Right now in France les chasseurs are out in force. Presumably hunting for Peter Cottontail among other small game in the fields and forests.

Let’s hope he gives them a run for their money. Or places a rabbit.

Have you ever been stood up?

Raconter des salades

salades_marche

Lies, lies, lies. Half truths, tall tales and outright fibs. Every time you turn around these days it seems a new one is revealed, from Russian hijinks to politicians (not) paying their taxes.

The French language is filled with colourful expressions and ‘raconter des salades’ is a delightful example. Why one would tell salad tales to spin a yarn is not immediately obvious. Yet by gathering different ingredients and marinating them in a sauce, seasoning them with half-truths and jokes and then serving them up as fresh and healthy…it begins to make sense.

When you think about the meaning of the word ‘salade’ it becomes even clearer. Whereas in English a salad is a dish, in French it is also a lettuce or any of the various leaves that compose such dishes. What duplicity!

‘Salade’ the leaves are many indeed. Growing up in Canada in the ice age of the 1960s, iceberg was the only lettuce we knew. Along came the 70s and we discovered romaine (Hail, Caesar!) and in the 80s the advent of the spinach salad. (Raw spinach? In a salad!?!)

Arriving in France I was amazed by the number and varieties of lettuce and other leaves that people ate raw or dressed with different types of vinaigrette. From mesclun to watercress, frisée to lola rossa…the sheer variety was extraordinary. This image gives you an idea. (How did I never realize that dandelions are literally dents-de-lion, lion’s teeth?)raconter-une-salade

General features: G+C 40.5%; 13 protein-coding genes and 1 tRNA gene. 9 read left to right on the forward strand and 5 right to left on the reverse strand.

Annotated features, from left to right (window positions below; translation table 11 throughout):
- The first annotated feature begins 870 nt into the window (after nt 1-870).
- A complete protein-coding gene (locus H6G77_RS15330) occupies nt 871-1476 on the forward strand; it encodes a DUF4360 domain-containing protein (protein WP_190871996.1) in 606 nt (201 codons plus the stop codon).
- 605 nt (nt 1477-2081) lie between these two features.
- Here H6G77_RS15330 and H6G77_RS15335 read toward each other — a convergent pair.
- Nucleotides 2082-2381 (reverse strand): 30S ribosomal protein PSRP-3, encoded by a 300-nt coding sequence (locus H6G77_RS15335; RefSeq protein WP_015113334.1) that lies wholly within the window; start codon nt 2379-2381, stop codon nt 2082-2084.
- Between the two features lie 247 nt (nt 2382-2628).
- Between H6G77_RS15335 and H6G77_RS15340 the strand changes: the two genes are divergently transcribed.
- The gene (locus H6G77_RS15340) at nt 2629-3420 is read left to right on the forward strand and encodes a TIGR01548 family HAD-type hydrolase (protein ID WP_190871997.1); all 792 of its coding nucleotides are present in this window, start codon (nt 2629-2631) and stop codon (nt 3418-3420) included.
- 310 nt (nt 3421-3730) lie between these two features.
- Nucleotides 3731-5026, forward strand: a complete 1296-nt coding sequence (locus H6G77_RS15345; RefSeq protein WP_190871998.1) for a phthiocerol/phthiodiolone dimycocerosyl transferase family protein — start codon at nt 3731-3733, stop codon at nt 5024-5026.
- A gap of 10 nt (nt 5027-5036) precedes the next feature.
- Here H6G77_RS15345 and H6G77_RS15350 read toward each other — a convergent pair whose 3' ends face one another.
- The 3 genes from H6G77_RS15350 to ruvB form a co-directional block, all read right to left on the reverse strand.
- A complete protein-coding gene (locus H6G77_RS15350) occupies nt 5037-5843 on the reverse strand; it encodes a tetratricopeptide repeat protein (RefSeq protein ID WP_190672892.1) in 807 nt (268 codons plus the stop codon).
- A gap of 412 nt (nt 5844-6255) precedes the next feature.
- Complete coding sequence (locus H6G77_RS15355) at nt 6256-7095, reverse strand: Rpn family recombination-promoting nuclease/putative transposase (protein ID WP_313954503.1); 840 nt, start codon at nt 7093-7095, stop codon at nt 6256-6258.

Perhaps most amazingly, there were salads served in restaurants that contained few or no leaves at all: salade de crudités with a variety of raw veg; salade Niçoise, with green beans, potatoes and tuna; salade Grecque with its chunks of feta, tomato and olives. When we moved to Lyon I discovered the salade Lyonnaise with its lovely runny egg and smoky lardons. The frisée lettuce served with this one can make it challenging to consume politely, without splattering vinaigrette or wending one’s knife.

I love salads, and not just because they are good for you. There are lemony carottes rapées (that’s grated, not raped because, let’s face it, if anyone is going to do the raping it is the carrot) and betterave (Better ‘ave ‘em? Beets me!) with lovely mâche and walnuts. As I shared in a previous post, the secret is in la sauce vinaigrette.